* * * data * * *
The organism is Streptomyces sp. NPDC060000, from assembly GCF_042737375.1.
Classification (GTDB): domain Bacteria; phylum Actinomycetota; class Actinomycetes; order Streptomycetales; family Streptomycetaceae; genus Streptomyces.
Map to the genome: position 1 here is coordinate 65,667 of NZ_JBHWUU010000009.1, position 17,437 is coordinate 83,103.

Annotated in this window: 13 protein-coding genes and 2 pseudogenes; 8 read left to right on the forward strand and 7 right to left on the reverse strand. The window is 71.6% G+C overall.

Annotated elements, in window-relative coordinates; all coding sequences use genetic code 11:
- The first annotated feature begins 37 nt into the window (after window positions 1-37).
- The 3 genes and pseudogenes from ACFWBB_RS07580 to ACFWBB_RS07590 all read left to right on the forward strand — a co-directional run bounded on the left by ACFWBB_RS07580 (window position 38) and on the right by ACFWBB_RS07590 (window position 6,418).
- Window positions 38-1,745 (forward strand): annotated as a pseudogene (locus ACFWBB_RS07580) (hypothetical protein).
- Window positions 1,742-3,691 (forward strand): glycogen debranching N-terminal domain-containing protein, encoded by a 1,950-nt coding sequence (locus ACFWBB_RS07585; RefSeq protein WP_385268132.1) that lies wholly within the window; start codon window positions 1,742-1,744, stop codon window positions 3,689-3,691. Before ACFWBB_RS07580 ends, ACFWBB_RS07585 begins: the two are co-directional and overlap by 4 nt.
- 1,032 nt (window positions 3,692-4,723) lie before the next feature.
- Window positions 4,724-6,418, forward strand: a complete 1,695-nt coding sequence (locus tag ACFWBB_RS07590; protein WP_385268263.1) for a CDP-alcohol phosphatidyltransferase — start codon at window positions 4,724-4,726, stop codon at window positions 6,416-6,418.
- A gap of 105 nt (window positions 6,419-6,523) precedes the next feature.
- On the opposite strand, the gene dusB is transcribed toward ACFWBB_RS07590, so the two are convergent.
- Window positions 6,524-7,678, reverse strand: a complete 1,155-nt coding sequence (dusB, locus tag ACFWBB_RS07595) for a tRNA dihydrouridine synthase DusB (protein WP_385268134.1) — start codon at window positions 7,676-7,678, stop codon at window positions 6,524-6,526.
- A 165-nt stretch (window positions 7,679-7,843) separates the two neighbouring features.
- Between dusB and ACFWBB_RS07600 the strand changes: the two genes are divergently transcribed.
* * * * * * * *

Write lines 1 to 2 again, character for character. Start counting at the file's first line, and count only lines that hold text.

The organism is Streptomyces sp. NPDC060000, from assembly GCF_042737375.1.
Classification (GTDB): domain Bacteria; phylum Actinomycetota; class Actinomycetes; order Streptomycetales; family Streptomycetaceae; genus Streptomyces.